A lack of spatial awareness got you (falling) down? Don’t worry, a journal published in The New England Journal of Medicine may have found a genetic culprit. In a study of mechanosensation (the “sixth sense” as if is known to some), researchers came along two patients with a distinct phenotypic lack of this sensation. Further DNA sequence data unveiled both patients had a mutation on the gene PIEZO2.
The study tested each patient’s thresholds of several different sensations: vibration sensitivity, temperature change, tickle, and ability to walk blindfolded among a few others. In the PIEZO2 devient patients a shocking lack of response, inability to walk blindfolded, and “keep track” of their own limbs when moved by the researchers was observed, leading to the conclusion that the gene could very well control our “sixth sense.” Natural variations in each nonmutated PIEZO2 gene owners may vary in expression, as with any gene.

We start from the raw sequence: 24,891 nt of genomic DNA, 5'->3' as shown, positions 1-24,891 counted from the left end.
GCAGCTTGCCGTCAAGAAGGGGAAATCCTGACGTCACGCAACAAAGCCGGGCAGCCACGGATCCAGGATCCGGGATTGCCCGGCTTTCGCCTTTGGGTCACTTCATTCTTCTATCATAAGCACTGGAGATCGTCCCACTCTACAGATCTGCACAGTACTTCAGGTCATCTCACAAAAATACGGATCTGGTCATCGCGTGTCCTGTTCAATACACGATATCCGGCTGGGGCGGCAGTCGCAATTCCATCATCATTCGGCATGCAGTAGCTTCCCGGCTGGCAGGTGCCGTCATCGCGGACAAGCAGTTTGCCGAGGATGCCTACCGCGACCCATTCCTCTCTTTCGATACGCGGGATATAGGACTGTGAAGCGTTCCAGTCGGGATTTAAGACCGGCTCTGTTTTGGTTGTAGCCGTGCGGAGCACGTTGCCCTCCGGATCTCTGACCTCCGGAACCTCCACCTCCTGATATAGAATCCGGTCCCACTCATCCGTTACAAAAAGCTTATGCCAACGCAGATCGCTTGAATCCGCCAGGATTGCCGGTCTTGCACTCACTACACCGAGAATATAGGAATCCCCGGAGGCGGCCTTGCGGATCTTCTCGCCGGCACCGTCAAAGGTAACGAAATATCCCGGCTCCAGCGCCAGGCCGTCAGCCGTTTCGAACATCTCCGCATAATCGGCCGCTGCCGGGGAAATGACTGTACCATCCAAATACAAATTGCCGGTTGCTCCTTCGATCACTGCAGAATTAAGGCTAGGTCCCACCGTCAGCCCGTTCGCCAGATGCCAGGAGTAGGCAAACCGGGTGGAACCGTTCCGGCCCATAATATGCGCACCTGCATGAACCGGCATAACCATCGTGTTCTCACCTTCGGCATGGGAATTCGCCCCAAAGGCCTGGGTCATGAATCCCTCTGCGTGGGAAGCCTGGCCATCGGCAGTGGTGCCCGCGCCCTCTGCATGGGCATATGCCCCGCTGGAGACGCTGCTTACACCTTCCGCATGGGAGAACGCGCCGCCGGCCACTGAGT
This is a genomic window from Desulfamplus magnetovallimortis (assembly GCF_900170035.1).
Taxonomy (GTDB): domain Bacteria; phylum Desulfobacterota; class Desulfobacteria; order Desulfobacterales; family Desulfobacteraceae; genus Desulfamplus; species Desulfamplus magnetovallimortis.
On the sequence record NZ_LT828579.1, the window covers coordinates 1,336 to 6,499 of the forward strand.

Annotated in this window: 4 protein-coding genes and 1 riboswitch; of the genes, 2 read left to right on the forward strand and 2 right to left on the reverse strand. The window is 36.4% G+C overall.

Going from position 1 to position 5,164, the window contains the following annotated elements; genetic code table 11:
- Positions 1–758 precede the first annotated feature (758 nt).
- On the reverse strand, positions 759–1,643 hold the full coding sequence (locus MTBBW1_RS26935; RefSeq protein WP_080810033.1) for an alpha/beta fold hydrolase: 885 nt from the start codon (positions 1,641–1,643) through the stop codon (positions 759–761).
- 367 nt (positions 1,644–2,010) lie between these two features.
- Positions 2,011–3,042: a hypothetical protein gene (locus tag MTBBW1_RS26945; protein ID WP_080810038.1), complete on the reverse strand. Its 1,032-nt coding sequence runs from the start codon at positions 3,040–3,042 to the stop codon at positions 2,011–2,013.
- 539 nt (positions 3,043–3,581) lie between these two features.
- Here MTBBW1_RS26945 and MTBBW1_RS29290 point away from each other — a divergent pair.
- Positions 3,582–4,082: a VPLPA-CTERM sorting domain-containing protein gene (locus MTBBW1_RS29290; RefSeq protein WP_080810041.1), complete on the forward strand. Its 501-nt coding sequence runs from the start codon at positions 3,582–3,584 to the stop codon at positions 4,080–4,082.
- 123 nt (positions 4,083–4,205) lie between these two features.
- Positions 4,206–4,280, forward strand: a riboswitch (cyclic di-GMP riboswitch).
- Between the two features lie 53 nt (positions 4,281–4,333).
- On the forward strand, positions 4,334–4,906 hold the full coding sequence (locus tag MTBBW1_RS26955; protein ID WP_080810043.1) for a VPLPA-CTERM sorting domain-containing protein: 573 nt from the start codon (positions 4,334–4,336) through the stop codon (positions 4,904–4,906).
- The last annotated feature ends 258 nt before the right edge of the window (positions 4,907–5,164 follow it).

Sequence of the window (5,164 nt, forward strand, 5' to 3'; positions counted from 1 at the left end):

Some extra clinical investigation of the two individuals unveiled some early similarities in their poor spatial awareness: neither developed sufficient motor skills to walk unaided until about 6-7 years of age and both had early extreme scoliosis. Both shared a host of other skeletal deformities affecting their hips, fingers, and feet.
A screenshot of a video released from the study showing the effects of the affected phenotype.
http://www.nejm.org/doi/full/10.1056/NEJMoa1602812#t=article (and picure)